Open access peer-reviewed chapter

Agricultural Market Integration in the Commonwealth of Independent States: What Are the Main Driving Forces and Challenges?

By Ivan Djuric, Linde Götz, Miranda Svanidze and Thomas Glauben

Submitted: October 4th 2016Reviewed: May 23rd 2017Published: December 20th 2017

DOI: 10.5772/intechopen.69869

Downloaded: 379

Abstract

Utilizing a price transmission approach, we focus on price relationships between the countries of the Commonwealth of Independent States (CIS) and how price changes on the world agricultural market are transmitted to the domestic CIS markets. In this study, we establish a unique price data set on five different agricultural products (i.e. wheat, pork, beef, poultry and whole milk powder) observed in eight different CIS countries. The results of the price transmission analysis indicate that regional integration within the CIS is strongest for pork and beef, followed by poultry and whole milk powder. The integration of CIS markets in world agricultural markets is strongest for wheat and beef, whereas it is relatively low for pork and poultry. Furthermore, beef markets in the CIS countries are the strongest integrated within the region, with the EU and the world market. Overall, our results indicate that domestic market support and trade policies, physical trade flows between countries, infrastructure, and bilateral or multilateral trade agreements play a key role in market integration of the CIS countries. These determinants should be particularly considered when designing recommendations for improving agri-food supply chain competitiveness in the CIS countries.

Keywords

  • CIS
  • agricultural markets
  • market integration
  • price transmission

1. Introduction

With quickly changing market structures of the Commonwealth of Independent States (CIS) (from centrally planned economies to open markets), privatization and concentration of supply chain actors (especially in the processing and retailing sectors), an understanding of market functioning has drawn considerable attention by the general public (consumers), market players (supply chain members), and policy makers.

Recent global agricultural price fluctuations, so called “commodity price peaks” together with geopolitical developments, e.g., creation of the Eurasian Economic Union in May 2014, and its enlargement since January 2015, and the Russian agricultural import ban imposed in August 2014, considerably affected trade relations of the Former Soviet Union/CIS countries not only within the region but also with the rest of the world and had significant effects on the domestic food prices. All these developments put food prices at the top of political agendas around the world and especially in CIS countries. While an extreme increase in commodity prices usually represents a trigger for a surge in consumer prices, commodity price falls are not necessarily reflected in immediate decreases in consumer prices. Thus, understanding the price transmission mechanisms along the supply chain (i.e., between different members of the supply chain) is crucial for setting an adequate agricultural policy which will allow most market participants to benefit from a sustainable distribution of value added along the supply chain [1].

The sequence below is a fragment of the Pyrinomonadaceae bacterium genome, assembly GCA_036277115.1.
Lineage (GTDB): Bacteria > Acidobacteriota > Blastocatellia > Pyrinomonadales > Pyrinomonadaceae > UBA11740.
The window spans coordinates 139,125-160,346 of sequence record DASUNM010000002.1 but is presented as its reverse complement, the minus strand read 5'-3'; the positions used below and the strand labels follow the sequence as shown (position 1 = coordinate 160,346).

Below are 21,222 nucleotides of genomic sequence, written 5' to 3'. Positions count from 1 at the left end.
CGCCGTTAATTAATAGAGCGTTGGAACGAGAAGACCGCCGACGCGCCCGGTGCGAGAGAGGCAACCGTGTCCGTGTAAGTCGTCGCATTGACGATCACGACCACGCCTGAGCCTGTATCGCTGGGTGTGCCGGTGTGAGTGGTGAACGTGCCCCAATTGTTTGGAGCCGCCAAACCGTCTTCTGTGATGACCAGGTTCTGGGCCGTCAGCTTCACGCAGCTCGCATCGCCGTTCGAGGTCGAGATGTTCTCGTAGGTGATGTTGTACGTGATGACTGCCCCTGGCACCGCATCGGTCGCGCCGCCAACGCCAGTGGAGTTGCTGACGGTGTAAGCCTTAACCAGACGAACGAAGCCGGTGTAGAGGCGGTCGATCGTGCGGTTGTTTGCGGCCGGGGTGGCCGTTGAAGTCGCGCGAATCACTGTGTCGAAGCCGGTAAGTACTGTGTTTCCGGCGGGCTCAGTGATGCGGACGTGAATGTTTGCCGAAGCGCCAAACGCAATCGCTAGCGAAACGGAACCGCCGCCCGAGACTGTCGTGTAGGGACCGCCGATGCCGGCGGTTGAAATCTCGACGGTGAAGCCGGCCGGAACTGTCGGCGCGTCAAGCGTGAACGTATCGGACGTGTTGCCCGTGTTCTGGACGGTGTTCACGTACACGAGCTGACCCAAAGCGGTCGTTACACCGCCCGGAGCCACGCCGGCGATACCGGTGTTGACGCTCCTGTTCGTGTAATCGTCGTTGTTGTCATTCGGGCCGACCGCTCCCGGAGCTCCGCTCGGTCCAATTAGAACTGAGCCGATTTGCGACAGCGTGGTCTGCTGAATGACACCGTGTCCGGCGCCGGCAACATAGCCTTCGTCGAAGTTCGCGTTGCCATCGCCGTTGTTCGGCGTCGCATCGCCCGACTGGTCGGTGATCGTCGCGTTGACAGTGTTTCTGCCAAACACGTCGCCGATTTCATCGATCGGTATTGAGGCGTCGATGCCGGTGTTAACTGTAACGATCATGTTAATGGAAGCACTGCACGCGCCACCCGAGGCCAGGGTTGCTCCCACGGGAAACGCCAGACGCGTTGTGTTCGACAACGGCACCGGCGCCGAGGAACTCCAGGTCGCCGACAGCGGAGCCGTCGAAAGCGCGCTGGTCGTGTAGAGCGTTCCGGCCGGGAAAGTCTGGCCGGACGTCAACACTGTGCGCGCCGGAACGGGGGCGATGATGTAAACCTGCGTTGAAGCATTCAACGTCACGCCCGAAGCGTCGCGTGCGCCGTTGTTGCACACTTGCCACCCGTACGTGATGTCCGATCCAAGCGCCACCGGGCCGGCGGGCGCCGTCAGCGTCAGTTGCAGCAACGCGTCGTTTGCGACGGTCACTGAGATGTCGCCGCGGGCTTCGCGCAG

Agricultural supply chains link agricultural producers with food end consumers via the processing food industry and the food-distributing retailers (Figure 1). This study focuses on the supply chain stage of agricultural production of the farmers. Following a price transmission approach, we investigate market integration and efficiency in agricultural supply chains in the CIS countries. To what degree are price shocks transmitted between the regions and from the world market to the domestic markets? Well-functioning and efficient markets are characterized by strong integration, which could contribute to cushion price-increasing effects of regional production shortfalls and prevent that prices increase beyond world market prices.